Robotic Farms Invade Urban Landscapes

Now there is no excuse to not have a garden, even if you are located in an urban area. The Robotic Urban Farm System (RUFS for short) solves the problems of growing many plants in a small area. The system’s high plant density is attributed to its vertical orientation. The entire system is even made from easy to find parts from your local hardware store. The water usage is kept to a minimum thanks to the closed loop watering system. Instead of flowing down into the ground, any excess water is collected and saved for use later.

Plants are placed in holes made in the side of a standard plastic downspout that hangs from a PVC frame, each hole several inches apart from its neighbor. A standard plastic plant pot is place inside each hole and is filled with hydroponic media. That’s right, there is no dirt in this system. Plants will grow happily in the hydroponic media providing they get all the nutrients and water they need.

Robotic Urban Farm SystemThe potential urban farmer may not be super excited about tending to his crops. This is where the robot portion of the RUFS system comes into play. There are two control systems that work independently of each other. The first is for indoor applications and controls light cycles and circulation fans. The second is a little more complex and controls the watering portion of the system. Not only does it water the plants at pre-determined intervals but it also monitors the pH, nutrient and water levels inside the reservoir. Both these systems are Arduino-based. For extreme control freaks, there is one more add-on available. It’s Raspberry Pi based and has an accompanying mobile app. The Pi records and logs sensor data from the Arduinos and also allows remote updating of the watering and light schedules. The mobile app lets you not only look at current conditions of the system but also displays the historical data in a nice visual graph.

24 thoughts on “Robotic Farms Invade Urban Landscapes

      1. On a site focused on education and learning it’d be nice if they took the time to proof-read their posts even once. Grammar, punctuation and using correct spellings aren’t ‘meh’ topics worthy of ‘smallest violin’. ie: independant vs independent.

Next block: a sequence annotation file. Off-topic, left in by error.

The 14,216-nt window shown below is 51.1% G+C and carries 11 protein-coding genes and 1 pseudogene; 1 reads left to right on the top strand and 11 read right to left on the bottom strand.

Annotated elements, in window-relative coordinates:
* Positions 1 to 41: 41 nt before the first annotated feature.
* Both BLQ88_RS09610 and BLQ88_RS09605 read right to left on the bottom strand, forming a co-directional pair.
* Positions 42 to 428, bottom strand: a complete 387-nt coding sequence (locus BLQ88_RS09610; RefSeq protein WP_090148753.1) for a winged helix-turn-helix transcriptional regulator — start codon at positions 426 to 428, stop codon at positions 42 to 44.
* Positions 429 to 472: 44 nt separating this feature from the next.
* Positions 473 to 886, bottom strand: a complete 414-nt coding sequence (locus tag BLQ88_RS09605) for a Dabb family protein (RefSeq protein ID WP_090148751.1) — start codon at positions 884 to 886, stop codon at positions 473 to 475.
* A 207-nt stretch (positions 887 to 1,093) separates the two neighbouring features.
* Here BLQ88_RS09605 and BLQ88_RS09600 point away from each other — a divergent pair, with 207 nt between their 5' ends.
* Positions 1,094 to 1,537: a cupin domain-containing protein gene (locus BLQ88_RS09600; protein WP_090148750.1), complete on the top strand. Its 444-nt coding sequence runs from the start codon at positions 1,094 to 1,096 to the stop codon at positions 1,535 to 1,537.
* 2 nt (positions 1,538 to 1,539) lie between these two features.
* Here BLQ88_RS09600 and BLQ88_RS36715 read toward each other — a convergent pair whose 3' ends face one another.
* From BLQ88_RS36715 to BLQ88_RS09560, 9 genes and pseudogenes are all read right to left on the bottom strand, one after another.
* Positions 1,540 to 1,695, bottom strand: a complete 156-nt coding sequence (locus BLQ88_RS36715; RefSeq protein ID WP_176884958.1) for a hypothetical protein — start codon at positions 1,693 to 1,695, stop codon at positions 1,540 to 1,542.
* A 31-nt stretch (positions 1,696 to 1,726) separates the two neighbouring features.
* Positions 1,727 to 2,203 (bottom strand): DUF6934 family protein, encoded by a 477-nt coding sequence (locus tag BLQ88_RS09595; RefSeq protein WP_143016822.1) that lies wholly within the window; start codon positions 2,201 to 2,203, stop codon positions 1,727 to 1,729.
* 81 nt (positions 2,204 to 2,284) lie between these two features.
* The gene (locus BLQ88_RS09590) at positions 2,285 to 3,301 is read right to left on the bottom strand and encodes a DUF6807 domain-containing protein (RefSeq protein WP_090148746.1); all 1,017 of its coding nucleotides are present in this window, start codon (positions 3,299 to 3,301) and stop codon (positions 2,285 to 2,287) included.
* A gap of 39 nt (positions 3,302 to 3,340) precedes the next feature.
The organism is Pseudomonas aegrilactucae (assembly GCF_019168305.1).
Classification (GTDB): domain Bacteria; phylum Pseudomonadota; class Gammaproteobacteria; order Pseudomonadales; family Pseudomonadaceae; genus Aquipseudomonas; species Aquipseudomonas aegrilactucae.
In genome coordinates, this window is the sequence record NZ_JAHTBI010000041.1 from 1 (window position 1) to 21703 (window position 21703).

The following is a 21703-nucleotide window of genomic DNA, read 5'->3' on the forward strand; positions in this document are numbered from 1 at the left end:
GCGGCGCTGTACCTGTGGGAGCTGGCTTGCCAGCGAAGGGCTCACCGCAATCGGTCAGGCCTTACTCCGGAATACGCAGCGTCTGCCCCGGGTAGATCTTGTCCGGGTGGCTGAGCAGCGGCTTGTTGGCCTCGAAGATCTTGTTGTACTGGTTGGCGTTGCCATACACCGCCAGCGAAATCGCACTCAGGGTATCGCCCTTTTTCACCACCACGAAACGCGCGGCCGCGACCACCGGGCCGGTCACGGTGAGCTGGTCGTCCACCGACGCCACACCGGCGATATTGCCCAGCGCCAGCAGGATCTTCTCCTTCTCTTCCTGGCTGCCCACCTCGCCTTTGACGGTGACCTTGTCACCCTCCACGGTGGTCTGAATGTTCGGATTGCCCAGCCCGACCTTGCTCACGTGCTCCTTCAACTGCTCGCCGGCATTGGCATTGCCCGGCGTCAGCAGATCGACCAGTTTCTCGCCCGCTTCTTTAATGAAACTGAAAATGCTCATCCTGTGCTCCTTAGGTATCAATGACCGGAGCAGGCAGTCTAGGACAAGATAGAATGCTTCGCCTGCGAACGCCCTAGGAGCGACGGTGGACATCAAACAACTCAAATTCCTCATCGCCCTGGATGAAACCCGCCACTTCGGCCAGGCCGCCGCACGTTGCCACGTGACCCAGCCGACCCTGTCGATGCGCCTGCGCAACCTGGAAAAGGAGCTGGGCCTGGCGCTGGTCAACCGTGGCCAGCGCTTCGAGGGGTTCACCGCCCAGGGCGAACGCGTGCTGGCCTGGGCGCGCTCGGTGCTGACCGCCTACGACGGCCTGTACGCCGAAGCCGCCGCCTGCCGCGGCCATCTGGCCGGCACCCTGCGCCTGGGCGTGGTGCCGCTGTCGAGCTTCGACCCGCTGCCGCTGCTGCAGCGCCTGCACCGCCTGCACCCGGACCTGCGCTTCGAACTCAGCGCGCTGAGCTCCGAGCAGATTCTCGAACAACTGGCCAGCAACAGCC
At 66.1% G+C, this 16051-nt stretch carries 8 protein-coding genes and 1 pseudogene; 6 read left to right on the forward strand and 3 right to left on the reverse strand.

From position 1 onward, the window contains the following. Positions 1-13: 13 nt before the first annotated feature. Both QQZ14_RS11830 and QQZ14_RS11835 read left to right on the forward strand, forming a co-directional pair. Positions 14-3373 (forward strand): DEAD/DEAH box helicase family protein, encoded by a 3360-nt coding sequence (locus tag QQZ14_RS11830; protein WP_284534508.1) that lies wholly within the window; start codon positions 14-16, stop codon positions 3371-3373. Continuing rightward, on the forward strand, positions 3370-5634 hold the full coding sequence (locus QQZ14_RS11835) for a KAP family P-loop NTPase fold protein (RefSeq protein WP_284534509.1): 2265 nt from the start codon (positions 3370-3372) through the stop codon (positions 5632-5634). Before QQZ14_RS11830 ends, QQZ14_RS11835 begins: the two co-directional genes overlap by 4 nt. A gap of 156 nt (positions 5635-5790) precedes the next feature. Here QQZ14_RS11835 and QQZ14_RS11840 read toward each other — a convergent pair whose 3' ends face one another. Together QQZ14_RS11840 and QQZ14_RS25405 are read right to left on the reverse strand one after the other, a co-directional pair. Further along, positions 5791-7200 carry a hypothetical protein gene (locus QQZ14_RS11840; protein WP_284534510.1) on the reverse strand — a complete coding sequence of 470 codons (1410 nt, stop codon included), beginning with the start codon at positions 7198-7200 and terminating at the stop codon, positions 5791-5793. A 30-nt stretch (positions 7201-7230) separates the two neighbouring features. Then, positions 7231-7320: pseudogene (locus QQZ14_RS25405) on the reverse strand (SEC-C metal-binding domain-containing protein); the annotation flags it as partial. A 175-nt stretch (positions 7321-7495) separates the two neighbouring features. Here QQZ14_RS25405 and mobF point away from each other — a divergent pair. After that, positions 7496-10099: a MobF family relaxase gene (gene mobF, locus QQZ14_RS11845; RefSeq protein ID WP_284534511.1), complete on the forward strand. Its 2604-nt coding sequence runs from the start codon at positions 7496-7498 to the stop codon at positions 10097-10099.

1. Seems the acid buildup in the fertilizer might be worse for metal. If i remember right this idea translates to food storage.

        Not sure if you want to consider further damage to the metal from other means, I imagine drain pipe itself is coated somehow to prevent rust, which might last a while but could be effected by the fertilizers as well.

      1. They make HDPE and ABS pipe, both of which are now being used for waterlines and also PEX. I don’t know about long term safety on any of those but they could be an alternative possibility.
        Also is it just me or does this particular article sound less like HaD’s normal editorial tone and more like an ad?

          1. Though the building codes and standardization were likely for a somewhat ph neutral water. From what I have read it seems that as the fertilizer runs through, plastics in containers and waterways will change/absorb in ph and leach back into the soil.

            I think the best answer will be some type of plastic and cleaning regimine, it will be interesting to know which and by how much. Metal I would bemore worried about chemical reactions and by-products that I can even begin to understand (protective coatings being stripped off, rust, etc).

        1. The instructions say they use PEX for the water supply lines. The PVC was used for the structural aspect of the system and you could switch it out for any water resistant material.

    1. I was thinking the same, and I am not sure what the link is to robotic gardening. I was expecting to see robots, a mechanical arm, maybe a fully automated planting/cropping system.

      The home hydro hobby as been around for a while- there are even kits in grocery stores. Dont get me wrong, I like to see innovation but nothing new here. I think the Romans did it well and did not have to use a PI. Maybe I would have recieved this better if it was titled less spectacular, “Furthering DIY Hydroponics” or the like.

    2. Looks like it maintains pH and plant nutrients via sensors and injectors. And a phone app. Haven’t seen that in my grocery store yet. Did you read the page in the link or just look at the picture?

  1. Aluminum Downspout is readily available. Plants actually don’t pick up much stray organics if they have the correct amount of nutrients available. But they will pick up metals. ABS and PVC don’t generally have BPA, the largest single source is thermal cash register paper at 20,000 x exposure for 1 tape in your mouth.(tell me you never put a Walmart tape cash tape in your mouth) Lead is no longer used in North American Housing Materials.

  2. For fertilizer resitstance, the best stuff is stainless steel and polypropylene. That’s what we use for pumping unduluted fertilizer. Call up a hose and pipe supply place to find experts who know chemical resistance, sizes and shapes of fittings, and prices.

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